COVID-19 Information for staff

**RESILIENCE - This Week's Focus - COVID19**


The UMatter Team

Resilience helps us to move through challenges and change faster and with less impact on our emotions. Resilience is like a muscle, a trait that we can develop and grow, it isn't something you are either born with or lacking. On the contrary, resilience involves behaviors, thoughts and actions that anyone can learn and develop. Like building a muscle, increasing your resilience takes time and intentionality.




But what exactly is resilience?

The American Psychological Association (APA (link is external)) define resilience as 'the process of adapting well in the face of trauma or tragedy, threats or other significant sources of stress' (Southwick et al., 2014). In other words, resilience is the art of bouncing back when we experience difficult situations or challenges. Resilience is relative and depends upon the situation we face. Our levels of resilience may change over time depending on our interactions with others and the environment around us as well as how we feel inside. The more we know about about resilience, the more potential there is for bringing these ideas into relevant areas of our life.


Resilience is not denying your emotions, thoughts and physical responses and living your life like nothing affects you. Resilience is very different from not feeling anything. "Resilience means you experience, you feel, you fall, you hurt. But, you keep going". Yasmin Mogahed.



This short video explains what resilience is and what affects our resilience. Watch it here (link is external)


Resilience is accepting at times life will bring challenges and events in our lives that will be hard and bring up difficult feelings...However, we can get through these difficult experiences and will continue. We can put one foot in front of the other, moving forward even when we face challenges.


For many people, using their own resources and the kinds of strategies listed above may be enough for building their resilience. But at times, an individual might get stuck or have difficulty making progress on the road to maintian and build their resilience. Sometimes being resilient means asking for help - recognising that we cannot do it alone. Supportive relationships build resilience. Help may involve reaching out to a health professional, a support group or embarking on a learning or training programme to enhance your knowledge and skills. Scroll to the bottom of this article for a list of supports available to help you develop your resilience.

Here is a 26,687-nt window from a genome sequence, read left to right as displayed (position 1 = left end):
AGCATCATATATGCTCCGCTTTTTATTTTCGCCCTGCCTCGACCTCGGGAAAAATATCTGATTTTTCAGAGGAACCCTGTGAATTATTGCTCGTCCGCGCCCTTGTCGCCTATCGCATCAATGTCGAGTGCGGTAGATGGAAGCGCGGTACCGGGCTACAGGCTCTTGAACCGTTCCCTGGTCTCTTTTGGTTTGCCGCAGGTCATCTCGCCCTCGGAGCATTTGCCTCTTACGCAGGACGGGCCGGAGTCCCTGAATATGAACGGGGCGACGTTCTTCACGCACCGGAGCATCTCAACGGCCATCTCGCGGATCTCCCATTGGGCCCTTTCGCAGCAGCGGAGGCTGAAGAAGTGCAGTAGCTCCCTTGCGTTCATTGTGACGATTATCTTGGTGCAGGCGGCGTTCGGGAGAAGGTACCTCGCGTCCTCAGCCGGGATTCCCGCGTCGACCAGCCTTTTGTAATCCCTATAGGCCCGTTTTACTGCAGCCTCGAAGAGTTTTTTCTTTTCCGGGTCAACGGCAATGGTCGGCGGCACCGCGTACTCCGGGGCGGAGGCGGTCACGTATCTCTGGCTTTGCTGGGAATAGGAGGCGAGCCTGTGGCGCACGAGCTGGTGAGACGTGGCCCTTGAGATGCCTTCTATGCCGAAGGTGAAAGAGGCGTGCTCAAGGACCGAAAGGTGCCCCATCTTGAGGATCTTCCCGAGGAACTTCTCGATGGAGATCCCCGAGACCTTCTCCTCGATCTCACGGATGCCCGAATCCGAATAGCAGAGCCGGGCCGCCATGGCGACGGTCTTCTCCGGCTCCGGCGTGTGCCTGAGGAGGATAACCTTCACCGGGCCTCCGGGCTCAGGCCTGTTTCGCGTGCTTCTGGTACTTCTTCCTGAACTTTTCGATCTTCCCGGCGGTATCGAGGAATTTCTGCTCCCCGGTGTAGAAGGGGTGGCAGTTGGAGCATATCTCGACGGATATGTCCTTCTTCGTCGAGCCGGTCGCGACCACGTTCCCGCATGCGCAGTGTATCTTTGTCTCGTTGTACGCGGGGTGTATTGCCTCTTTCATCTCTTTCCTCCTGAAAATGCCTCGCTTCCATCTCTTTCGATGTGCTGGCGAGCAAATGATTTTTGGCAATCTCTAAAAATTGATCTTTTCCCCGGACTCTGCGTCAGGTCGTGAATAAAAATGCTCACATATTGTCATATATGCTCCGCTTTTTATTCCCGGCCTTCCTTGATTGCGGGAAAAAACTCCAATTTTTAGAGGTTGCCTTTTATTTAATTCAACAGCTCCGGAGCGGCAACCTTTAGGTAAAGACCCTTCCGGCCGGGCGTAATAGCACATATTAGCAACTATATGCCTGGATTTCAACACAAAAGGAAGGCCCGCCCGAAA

In our health care system and society at this time, we can see many individuals and communities practicing resilience by supporting each other, shoring up those who need more support. Such actions support us to have the strength to push through difficult times, and also help us in the process of repair following negative experiences. Research consistently shows that having such support during challenging times not only improves health outcomes but also enhances resilience to stress. As Karen Treisman states, “You don’t need to be a therapist, to be therapeutic.”



Of course, part of resilience is also about self-reflection and building confidence that you can get through tough times. We are mindful that for some, journeying inside, exploring those experiences that have shaped us, can be challenging and may require a supportive therapeutic relationship. Covid 19 experiences have varied greatly for many individuals and undoubtedly this time will remain imprinted in our memory for some time.


Through focusing on what is within our control and nurturing our positive relationships, we are contributing to both our own resilience and the resilience of those around us.


Resilience involves having strengths from within and outside yourself that help you through difficult times. We all have different strengths and sometimes it can be helpful to honestly reflect on what our strengths are. These information sheet lists 24 character strengths and strengths under the main virtues of wisdom, courage, humanity, justice, temperance and transcendence.



The poster above shows how you can use your character strengths to cope with COVID-19.



The World Needs You (Poem)

This poem looks at how you can bring your character strengths to help yourself and others as we live through the COVID-19 situation. The first few lines are shown below:

The World Needs You

The world needs your ideas, your strategies, your best coping tools (creativity).

The world needs you to talk with interest to those around you, letting them express and release their burdens (curiosity)...continue reading)


Build your own resilience by:


Considering how you can sustain such positive aspects will all contribute to cascading resilience among our communities, workplace, families and inner selves for the future.


Resilience for Frontline Clinicians - Overview of the Social Resilience Model (SRM)

Cynda Hylton Rushton and Laurie Leitch provide resources for frontline clinicians in dealing with the professional and personal stresses of the Covid-19 crisis.

The Coronavirus has required major changes in everyone’s life. It has also created a climate of stress, fear and uncertainty. The human nervous system is extremely sensitive to fear and stress and can respond in ways that generate a rush of stress chemicals in our bodies.

These chemicals can have a toxic effect on our health…both emotional and physical. But, the nervous system is also wired with the potential for resilience. In this video, Laurie Leitch provides a short introduction to the Social Resilience Model (link is external) and a brief skills practice. Try it!

Click here (link is external) to watch this video. Use the Skill of Sensory Tracking (Information Sheet)